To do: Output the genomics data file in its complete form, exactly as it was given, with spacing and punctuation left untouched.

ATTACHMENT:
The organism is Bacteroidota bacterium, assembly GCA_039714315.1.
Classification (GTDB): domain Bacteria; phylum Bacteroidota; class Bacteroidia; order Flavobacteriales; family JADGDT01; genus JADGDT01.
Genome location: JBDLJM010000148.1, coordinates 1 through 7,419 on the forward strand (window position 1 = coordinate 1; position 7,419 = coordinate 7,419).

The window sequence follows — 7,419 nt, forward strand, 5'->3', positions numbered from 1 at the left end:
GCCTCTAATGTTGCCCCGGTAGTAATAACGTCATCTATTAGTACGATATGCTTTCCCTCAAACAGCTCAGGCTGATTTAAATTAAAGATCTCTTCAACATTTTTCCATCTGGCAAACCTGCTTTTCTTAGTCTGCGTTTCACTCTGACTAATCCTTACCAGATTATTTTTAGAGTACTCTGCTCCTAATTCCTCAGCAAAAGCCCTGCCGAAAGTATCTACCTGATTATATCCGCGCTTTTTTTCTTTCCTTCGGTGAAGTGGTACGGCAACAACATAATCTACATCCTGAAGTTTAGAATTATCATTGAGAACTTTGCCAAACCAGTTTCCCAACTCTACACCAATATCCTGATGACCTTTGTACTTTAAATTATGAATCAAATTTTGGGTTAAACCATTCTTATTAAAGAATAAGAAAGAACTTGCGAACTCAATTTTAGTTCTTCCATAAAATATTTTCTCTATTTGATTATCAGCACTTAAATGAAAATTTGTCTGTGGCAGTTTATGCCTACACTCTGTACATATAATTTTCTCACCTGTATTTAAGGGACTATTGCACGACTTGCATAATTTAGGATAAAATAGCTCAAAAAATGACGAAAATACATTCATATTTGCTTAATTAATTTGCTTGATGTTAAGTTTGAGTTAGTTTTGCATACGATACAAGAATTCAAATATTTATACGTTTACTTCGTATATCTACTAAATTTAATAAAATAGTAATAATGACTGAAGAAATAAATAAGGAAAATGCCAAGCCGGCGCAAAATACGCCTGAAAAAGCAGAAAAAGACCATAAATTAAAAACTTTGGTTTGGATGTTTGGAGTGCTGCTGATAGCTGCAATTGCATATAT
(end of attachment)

The organism is Bacteroidota bacterium, assembly GCA_039714315.1.
Classification (GTDB): domain Bacteria; phylum Bacteroidota; class Bacteroidia; order Flavobacteriales; family JADGDT01; genus JADGDT01.
Genome location: JBDLJM010000148.1, coordinates 1 through 7,419 on the forward strand (window position 1 = coordinate 1; position 7,419 = coordinate 7,419).

The window sequence follows — 7,419 nt, forward strand, 5'->3', positions numbered from 1 at the left end:
GCCTCTAATGTTGCCCCGGTAGTAATAACGTCATCTATTAGTACGATATGCTTTCCCTCAAACAGCTCAGGCTGATTTAAATTAAAGATCTCTTCAACATTTTTCCATCTGGCAAACCTGCTTTTCTTAGTCTGCGTTTCACTCTGACTAATCCTTACCAGATTATTTTTAGAGTACTCTGCTCCTAATTCCTCAGCAAAAGCCCTGCCGAAAGTATCTACCTGATTATATCCGCGCTTTTTTTCTTTCCTTCGGTGAAGTGGTACGGCAACAACATAATCTACATCCTGAAGTTTAGAATTATCATTGAGAACTTTGCCAAACCAGTTTCCCAACTCTACACCAATATCCTGATGACCTTTGTACTTTAAATTATGAATCAAATTTTGGGTTAAACCATTCTTATTAAAGAATAAGAAAGAACTTGCGAACTCAATTTTAGTTCTTCCATAAAATATTTTCTCTATTTGATTATCAGCACTTAAATGAAAATTTGTCTGTGGCAGTTTATGCCTACACTCTGTACATATAATTTTCTCACCTGTATTTAAGGGACTATTGCACGACTTGCATAATTTAGGATAAAATAGCTCAAAAAATGACGAAAATACATTCATATTTGCTTAATTAATTTGCTTGATGTTAAGTTTGAGTTAGTTTTGCATACGATACAAGAATTCAAATATTTATACGTTTACTTCGTATATCTACTAAATTTAATAAAATAGTAATAATGACTGAAGAAATAAATAAGGAAAATGCCAAGCCGGCGCAAAATACGCCTGAAAAAGCAGAAAAAGACCATAAATTAAAAACTTTGGTTTGGATGTTTGGAGTGCTGCTGATAGCTGCAATTGCATATAT